Background: Helicobacter pylori infection, now considered to be a cause of gastric cancer, is also strongly associated with gastric and duodenal ulcer disease. The discovery of these relations has brought the long-controversial connection between peptic ulcers and gastric cancer into focus.
Methods: We estimated the risk of stomach cancer in a large cohort of hospitalized patients with gastric or duodenal ulcers, as recorded in the Swedish Inpatient Register between 1965 and 1983. Altogether, 57,936 patients were followed through 1989, for an average of 9.1 years. The standardized incidence ratio--the ratio of the observed number of cancers to the number expected on the basis of the incidence in the Swedish population at large--was used as a measure of relative risk.
Results: After peaking in the first 3 years of follow-up, the standardized incidence ratio for gastric cancer among 29,287 patients with gastric ulcers leveled off at 1.8 (95 percent confidence interval, 1.6 to 2.0) and remained significantly increased throughout follow-up, which was as long as 24 years for some patients. Prepyloric ulcer, diagnosed in 8646 patients, was not associated with a significant excess risk (standardized incidence ratio, 1.2; 95 percent confidence interval, 0.8 to 1.6). In the cohort of patients with duodenal ulcers (24,456 patients), the incidence of gastric cancer was significantly lower than expected. After the second year of follow-up, the standardized incidence ratio was only 0.6 (95 percent confidence interval, 0.4 to 0.7) and remained stable thereafter.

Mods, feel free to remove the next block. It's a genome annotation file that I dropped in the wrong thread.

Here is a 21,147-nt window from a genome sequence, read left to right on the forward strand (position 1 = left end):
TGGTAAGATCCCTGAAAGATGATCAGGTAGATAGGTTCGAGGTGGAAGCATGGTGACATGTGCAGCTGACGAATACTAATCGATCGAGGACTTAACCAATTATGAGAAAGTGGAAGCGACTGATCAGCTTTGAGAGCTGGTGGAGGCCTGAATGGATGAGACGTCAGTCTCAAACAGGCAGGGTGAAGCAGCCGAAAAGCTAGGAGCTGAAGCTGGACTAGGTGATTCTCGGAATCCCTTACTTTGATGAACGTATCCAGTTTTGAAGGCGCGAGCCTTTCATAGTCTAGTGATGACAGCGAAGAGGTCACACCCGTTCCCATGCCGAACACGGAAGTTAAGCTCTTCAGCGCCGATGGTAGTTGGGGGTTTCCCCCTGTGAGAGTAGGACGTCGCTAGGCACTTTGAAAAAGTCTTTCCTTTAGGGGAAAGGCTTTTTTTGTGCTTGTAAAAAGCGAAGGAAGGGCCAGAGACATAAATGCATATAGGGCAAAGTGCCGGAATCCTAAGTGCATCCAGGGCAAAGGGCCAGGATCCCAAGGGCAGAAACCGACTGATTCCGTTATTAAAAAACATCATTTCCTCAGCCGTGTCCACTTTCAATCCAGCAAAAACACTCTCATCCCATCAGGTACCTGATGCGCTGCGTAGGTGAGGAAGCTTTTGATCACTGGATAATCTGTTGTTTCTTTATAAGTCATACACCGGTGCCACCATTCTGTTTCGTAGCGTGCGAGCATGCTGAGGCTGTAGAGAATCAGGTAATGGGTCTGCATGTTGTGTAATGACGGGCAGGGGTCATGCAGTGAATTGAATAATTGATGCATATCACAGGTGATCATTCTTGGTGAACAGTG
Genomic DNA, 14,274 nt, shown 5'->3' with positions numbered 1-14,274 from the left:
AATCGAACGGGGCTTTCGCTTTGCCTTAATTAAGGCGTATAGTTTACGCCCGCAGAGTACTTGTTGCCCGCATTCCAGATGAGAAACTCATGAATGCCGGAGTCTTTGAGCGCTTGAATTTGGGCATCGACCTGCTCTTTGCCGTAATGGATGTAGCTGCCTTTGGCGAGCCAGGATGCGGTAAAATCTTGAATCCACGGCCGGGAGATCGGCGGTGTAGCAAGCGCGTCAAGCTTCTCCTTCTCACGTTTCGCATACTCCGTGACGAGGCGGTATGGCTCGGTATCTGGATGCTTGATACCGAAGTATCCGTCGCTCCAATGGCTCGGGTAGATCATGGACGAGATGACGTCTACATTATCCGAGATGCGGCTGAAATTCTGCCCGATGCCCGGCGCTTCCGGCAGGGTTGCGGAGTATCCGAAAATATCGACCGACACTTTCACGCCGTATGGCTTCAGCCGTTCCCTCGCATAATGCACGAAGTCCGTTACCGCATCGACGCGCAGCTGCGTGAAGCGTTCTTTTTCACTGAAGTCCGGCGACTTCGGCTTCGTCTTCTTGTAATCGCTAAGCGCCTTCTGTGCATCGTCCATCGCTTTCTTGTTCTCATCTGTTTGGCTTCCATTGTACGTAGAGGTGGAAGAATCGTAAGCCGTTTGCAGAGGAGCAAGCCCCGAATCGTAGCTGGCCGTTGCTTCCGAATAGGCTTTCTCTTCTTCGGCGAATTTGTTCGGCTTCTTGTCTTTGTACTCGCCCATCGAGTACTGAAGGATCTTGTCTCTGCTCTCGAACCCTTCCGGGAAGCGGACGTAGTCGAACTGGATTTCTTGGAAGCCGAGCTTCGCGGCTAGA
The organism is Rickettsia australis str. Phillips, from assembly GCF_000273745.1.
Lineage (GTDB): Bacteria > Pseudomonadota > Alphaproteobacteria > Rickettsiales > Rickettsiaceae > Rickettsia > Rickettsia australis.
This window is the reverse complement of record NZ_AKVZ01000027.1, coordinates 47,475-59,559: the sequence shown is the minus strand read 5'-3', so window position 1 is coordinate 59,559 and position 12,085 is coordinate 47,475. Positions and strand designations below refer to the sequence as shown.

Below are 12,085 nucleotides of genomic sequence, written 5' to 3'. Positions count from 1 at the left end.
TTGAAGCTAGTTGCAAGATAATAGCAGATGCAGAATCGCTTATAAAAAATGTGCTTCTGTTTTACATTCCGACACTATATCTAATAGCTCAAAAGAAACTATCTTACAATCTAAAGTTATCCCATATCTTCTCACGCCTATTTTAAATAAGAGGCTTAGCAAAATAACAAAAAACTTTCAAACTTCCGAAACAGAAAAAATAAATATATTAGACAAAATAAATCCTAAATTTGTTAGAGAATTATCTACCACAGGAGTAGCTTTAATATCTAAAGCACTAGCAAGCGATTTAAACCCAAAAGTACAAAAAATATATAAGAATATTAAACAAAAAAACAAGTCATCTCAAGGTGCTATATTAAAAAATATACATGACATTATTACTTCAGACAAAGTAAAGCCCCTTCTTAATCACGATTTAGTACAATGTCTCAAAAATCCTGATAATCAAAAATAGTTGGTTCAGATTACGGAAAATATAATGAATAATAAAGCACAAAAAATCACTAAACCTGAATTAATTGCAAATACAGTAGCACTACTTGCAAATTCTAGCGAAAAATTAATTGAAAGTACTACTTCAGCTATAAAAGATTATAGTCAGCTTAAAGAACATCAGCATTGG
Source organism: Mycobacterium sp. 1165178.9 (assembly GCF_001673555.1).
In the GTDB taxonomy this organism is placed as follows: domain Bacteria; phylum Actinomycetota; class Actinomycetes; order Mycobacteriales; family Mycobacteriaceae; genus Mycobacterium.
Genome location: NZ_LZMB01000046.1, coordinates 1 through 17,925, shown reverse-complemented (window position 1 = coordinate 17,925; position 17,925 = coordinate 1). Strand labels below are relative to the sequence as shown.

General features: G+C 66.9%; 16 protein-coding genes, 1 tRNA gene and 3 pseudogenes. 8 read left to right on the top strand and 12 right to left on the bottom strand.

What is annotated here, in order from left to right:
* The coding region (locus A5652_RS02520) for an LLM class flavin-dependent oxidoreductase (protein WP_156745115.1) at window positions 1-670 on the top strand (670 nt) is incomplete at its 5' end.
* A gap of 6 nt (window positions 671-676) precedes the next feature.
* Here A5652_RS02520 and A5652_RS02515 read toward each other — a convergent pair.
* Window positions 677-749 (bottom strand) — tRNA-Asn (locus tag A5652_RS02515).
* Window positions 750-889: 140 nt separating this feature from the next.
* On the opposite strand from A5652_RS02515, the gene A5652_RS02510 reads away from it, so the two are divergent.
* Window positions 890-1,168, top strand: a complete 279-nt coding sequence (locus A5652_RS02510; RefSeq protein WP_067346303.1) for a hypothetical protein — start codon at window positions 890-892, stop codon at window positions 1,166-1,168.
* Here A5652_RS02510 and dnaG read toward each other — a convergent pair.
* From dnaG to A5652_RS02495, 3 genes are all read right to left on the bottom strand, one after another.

Conclusions: Gastric ulcer disease and gastric cancer have etiologic factors in common. A likely cause of both is atrophic gastritis induced by H. pylori. By contrast, there appear to be factors associated with duodenal ulcer disease that protect against gastric cancer.